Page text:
December 03, 2012 5:53 am • by Betsy Cohen – The Missoulian
If year-end giving is on your mind and charity is in your heart, know this: Watson Children’s Shelter has hit full capacity.
In other words, there’s no more room at the emergency shelter for children who are in need of a safe place to live.
“Both of our children’s shelters are completely full – all 16 beds in each house are taken and that is our capacity: 32,” said Fran Albrecht, the shelter’s executive director. “We have been experiencing high numbers of children in need for some time now, and I was hopeful we would not hit full capacity because we don’t want to be turning children away.”
So far, the shelter hasn’t had to turn a child away, as a few children stay for just a few days and there is a little bit of turnover, Albrecht said.
Nevertheless, the emergency housing is in high demand and the costs associated with taking care of two full shelters are significant.
Albrecht is unclear why the shelter’s monthly average of 24 children has surged to full capacity.
“I don’t know what is going on, but what I can guess is that essentially this is a delayed reaction to our community and the stress families are experiencing economically and otherwise,” she said Sunday.
Studies show that parents facing excessive financial stress, limited family support and poor decision making are often what lead to child abuse or neglect.
“It is not uncommon for an average of 30 percent of children in our care to have a parent who is incarcerated,” Albrecht said. “That is true today.”
In these trying times, and as the holidays inch closer, Albrecht said she is grateful that Watson Children’s Shelter has the ability to welcome all these children in need.
Because Watson is an emergency shelter, there is no waiting list. Should a child be in need of a safe haven and the shelter has no room, other options will be explored, such as reaching out to relatives of that child or finding temporary foster care for the children.
“We have a contract with the Montana Department of Public Health and Human Services, which licenses us and provides fees for service for us to cover basic care,” Albrecht said. “But that covers only 60 percent of the actual cost of caring for these children, and we are continually making up the remaining 40 percent difference in order to provide for the children.”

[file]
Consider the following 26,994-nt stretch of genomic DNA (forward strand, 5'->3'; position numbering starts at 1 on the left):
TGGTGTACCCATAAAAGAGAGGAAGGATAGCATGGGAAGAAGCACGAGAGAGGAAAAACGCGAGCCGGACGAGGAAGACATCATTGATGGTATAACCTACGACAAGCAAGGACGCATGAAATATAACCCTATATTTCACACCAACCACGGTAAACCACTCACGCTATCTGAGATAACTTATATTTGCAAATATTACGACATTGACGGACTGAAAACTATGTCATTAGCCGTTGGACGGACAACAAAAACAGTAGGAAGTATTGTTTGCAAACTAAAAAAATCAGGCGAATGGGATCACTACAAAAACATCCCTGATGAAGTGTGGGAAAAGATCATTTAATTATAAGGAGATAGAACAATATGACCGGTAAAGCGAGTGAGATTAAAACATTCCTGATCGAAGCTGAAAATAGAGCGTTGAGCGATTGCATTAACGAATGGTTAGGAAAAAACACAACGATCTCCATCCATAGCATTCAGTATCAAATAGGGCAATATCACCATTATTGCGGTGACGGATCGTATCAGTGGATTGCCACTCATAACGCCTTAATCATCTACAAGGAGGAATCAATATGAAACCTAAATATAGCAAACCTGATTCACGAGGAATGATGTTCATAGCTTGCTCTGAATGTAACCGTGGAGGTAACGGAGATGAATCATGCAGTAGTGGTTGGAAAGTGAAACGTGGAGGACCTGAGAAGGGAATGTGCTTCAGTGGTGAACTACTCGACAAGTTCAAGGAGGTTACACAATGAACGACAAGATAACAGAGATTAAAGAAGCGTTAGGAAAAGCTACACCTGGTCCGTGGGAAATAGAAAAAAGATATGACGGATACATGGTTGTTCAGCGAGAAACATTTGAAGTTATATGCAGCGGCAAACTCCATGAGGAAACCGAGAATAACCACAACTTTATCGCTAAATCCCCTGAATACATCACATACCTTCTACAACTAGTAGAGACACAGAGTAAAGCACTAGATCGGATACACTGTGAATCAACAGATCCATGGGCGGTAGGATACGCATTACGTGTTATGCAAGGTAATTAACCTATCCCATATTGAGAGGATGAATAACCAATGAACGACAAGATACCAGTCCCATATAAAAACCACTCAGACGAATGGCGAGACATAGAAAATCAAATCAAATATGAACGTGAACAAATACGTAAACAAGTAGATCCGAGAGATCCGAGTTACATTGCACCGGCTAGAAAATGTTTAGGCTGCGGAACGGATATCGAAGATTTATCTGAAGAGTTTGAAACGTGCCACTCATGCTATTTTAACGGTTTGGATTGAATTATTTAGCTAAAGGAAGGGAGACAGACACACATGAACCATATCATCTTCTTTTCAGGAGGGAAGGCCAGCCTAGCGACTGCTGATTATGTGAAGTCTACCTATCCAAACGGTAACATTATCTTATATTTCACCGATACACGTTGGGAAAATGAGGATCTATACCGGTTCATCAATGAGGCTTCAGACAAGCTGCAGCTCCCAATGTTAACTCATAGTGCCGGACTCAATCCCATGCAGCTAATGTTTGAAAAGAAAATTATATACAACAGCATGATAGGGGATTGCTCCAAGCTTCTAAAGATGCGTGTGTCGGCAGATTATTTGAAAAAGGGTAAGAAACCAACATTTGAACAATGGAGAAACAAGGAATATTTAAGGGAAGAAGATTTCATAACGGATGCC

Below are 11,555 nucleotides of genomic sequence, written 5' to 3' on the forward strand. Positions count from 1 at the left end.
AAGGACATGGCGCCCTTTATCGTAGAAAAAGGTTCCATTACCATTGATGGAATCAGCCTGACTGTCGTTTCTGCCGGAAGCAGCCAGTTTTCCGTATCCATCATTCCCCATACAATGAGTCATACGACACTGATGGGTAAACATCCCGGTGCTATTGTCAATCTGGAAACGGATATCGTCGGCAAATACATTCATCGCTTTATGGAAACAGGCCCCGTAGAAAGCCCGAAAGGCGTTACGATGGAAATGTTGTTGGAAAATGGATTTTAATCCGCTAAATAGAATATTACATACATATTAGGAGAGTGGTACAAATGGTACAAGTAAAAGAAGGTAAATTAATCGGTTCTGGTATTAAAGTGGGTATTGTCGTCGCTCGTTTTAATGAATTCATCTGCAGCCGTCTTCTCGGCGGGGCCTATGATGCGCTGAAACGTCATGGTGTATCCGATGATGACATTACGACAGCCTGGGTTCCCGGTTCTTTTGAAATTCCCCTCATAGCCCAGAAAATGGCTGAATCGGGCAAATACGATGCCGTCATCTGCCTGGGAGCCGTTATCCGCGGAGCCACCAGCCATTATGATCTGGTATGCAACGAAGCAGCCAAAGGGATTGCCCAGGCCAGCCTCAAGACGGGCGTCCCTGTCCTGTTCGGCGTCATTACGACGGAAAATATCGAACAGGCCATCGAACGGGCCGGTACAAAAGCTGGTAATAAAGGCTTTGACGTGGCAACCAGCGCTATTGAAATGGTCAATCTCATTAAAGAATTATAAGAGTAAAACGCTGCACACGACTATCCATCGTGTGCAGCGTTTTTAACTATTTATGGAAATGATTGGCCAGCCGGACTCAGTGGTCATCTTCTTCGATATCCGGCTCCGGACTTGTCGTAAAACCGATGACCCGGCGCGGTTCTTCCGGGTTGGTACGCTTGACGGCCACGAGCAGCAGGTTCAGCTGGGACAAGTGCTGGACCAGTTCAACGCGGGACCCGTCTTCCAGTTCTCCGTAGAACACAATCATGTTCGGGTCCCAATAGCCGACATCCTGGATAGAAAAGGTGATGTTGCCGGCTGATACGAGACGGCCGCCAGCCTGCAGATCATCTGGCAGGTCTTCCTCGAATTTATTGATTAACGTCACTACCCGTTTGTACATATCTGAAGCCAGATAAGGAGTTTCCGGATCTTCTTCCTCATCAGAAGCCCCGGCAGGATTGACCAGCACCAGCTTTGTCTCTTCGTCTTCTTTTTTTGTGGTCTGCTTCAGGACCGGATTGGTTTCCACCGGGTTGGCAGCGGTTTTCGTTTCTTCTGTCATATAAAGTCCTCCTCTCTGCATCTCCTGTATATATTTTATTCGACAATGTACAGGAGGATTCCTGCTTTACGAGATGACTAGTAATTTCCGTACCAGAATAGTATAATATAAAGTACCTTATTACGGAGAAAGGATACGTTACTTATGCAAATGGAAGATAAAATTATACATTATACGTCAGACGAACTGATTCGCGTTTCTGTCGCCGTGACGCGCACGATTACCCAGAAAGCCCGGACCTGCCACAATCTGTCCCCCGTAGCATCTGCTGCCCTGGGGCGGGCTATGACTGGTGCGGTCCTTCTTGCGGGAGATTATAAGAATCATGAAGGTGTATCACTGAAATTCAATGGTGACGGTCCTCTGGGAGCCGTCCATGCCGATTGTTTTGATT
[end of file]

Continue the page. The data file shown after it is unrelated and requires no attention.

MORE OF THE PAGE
“The biggest and one of the largest sources of help comes from the people in our community – especially with year-end giving,” she said. “Five dollars to $25 from a lot of individual people really adds up, and that’s how we cover our remaining expenses.
“And the reality is, these children have nowhere else to go.”
The shelter takes in children ages 15 months to 14 years old, and the average length of stay is around 50 days.
“That length of time gives families and child protection services the opportunity to look at the bigger picture and the time to find longer-term placement for the children,” Albrecht said.
While the increase in the number of children in need is troubling, the timing of the need couldn’t be more poignant.
“We are preventing children from further abuse and neglect and giving them a chance in the safety and care of our homes,” Albrecht said. “But it makes it emotionally more difficult knowing how close we are to Christmas. When most of us think of Christmas, we think of family.
“We will provide a wonderful experience for these children – thanks to the community. But the reality is that there is a void in every child’s heart when they aren’t with family, and that’s not by choice.”